Tamashobana – Playing is mandatory
19 December, 2015
Active games have been popular in Georgia since ancient times. Starting with ball games such as Lelo and ending with blind man’s buff and the like, the variety of both games themselves and types of physical activity they involve is astounding. These games used to be considered an inseparable part of everyday life, providing both physical and mental development for children and adolescents – in no small part due to the fact that many of them were highly interactive and
malleable. However, after videogames became widespread worldwide, the majority of children exchanged their homes’ yards for desktops as sources of entertainment. Georgia’s playgrounds, sidewalks and alleys are no longer full of little kids and ringing with their laughter – they stand empty and abandoned, with their former occupiers now sitting nose-deep in computer screens and phones instead of playing games their parents played.
Tamashobana (“tamashi” means “game” in Georgian) is a company dedicated to producing products for Georgian games. It was founded in 2015 by two friends – Nini Chikovani and Nona Songhulashvili.

“I was with Nona when her little nephew ran up to us and asked to play together. We offered him to play “rezinobana” (a game when two people stretch a circular piece of rubber between them to form two parallel lines and the player does various acrobatic feats in the middle without tripping), but it turned out that neither did we have the rubber nor did the kid know this game, even though it was extremely popular in our childhood,” says Nini. This is when she and her friend got the idea to engineer a revival. “The current generation has no idea about the games that we and our parents played. All they do is spend time sitting at their computers or staring into their phones. In my childhood, almost every single family had a tradition of playing lotto in the evening; today, this tradition is gone and children do not even know what lotto is. This is why we decided to resurrect all these games,” she explains.
The first stage of their work was to list the games that were all but forgotten nowadays. After making use of numerous written and oral sources, they compiled an impressive list that had to be divided into categories – games to be played at home, games that require a table, games played outside, games played exclusively when it’s raining, etc.
“Historically, games have played a large role in Georgians’ everyday life, and numerous local and foreign sources alike confirm this. If we look at our writers’ works, almost all of them contain descriptions of various games and festivities. Games made people healthier, they cheered and livened them up. This is why we think it is necessary to revive Georgian games and let them spread. Original, historical Georgian games were very active and vigorous, requiring far more flexibility and endurance than anything similar they had in Europe, except probably Rome and Sparta.Games unite children, teach them to follow the rules and uphold order, raise their willpower, make them hardier, more determined to overcome obstacles and happier, of course,” says Nini.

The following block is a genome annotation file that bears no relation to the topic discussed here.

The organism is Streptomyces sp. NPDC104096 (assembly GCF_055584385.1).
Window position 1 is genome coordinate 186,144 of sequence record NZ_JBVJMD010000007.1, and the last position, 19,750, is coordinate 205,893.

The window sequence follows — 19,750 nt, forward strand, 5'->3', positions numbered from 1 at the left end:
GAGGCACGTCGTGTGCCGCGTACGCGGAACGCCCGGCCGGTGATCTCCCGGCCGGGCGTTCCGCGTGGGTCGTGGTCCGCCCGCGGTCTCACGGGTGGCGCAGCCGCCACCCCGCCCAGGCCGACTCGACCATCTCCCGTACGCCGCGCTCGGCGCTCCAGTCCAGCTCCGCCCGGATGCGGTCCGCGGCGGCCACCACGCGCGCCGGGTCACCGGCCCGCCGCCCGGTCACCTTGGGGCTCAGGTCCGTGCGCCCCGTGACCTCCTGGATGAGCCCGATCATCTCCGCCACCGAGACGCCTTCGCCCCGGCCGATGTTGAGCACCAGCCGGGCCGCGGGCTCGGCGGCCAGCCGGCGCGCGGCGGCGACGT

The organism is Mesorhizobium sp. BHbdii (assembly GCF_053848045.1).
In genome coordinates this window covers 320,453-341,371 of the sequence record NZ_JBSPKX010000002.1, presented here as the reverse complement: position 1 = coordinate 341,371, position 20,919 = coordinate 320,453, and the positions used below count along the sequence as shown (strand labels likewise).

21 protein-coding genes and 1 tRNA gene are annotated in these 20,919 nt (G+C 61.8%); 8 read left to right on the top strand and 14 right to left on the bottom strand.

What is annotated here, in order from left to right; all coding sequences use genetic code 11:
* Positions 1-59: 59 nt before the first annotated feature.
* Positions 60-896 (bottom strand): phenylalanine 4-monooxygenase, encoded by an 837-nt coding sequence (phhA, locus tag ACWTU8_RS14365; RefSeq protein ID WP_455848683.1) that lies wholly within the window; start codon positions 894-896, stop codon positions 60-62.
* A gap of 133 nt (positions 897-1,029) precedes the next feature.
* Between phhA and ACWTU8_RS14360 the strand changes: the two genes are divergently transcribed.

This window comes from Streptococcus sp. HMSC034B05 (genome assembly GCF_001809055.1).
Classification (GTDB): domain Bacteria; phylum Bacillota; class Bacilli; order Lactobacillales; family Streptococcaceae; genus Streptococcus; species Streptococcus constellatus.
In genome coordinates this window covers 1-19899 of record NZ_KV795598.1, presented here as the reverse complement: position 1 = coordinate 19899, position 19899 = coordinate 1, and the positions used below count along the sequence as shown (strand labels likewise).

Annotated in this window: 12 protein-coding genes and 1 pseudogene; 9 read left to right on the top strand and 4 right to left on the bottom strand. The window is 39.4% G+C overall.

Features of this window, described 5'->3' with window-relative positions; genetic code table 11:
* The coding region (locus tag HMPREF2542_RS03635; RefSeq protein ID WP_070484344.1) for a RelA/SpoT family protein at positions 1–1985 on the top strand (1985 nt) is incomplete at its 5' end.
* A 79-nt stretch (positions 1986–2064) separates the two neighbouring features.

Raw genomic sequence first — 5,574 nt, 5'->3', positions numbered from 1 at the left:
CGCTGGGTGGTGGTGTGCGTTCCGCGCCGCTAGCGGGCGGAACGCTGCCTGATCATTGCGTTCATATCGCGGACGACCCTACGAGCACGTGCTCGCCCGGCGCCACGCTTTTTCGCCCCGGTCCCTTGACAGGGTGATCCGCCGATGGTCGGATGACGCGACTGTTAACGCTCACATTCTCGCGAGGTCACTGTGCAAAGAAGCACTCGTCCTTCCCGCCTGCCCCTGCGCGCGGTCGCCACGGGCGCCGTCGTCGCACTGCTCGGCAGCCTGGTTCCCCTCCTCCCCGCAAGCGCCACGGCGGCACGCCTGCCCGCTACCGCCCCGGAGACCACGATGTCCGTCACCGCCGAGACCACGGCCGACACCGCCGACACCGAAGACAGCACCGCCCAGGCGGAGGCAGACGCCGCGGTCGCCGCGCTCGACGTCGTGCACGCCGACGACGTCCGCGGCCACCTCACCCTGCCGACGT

Even though the girls’ first priority is to become successful at the Georgian market, instructions for the games come in English as well as Georgian, to prevent the language barrier interfering with tourists’ interest. By the way, these games are not just for children – adults can play them perfectly fine, too. Also, Tamashobana’s creators care a great deal about the environment: “Almost everything we have is handmade of wood; what isn’t wooden is made from ecologically clean products, not low-quality plastic. This is very important for us.”

Initially, Tamashobana is going to sell its goods through its website, with free delivery throughout the country. “We are also having talks with a bookstore network Biblusi, which can be a perfect vector for selling our goods. We researched the market and saw that toys similar to the ones we make are far more expensive than ours, while the purpose behind our company is precisely to make sure that these toys are available to everyone, so that children would return to traditional Georgian games.”
The closest thing English has to the Georgian word “tamashobana” is “gaming”; while seemingly long, it’s very easy to pronounce. “My partner Nona Songhulashvili came up with the name. At first we were afraid that people wouldn’t pick it up because it was long, but “tamashobana” is so satisfying to pronounce that people easily remember it and everyone immediately understands what it is about,” Nini explains.

The two girls have grand plans for the future. They want Tamashobana to enter every Georgian home, because playing is mandatory.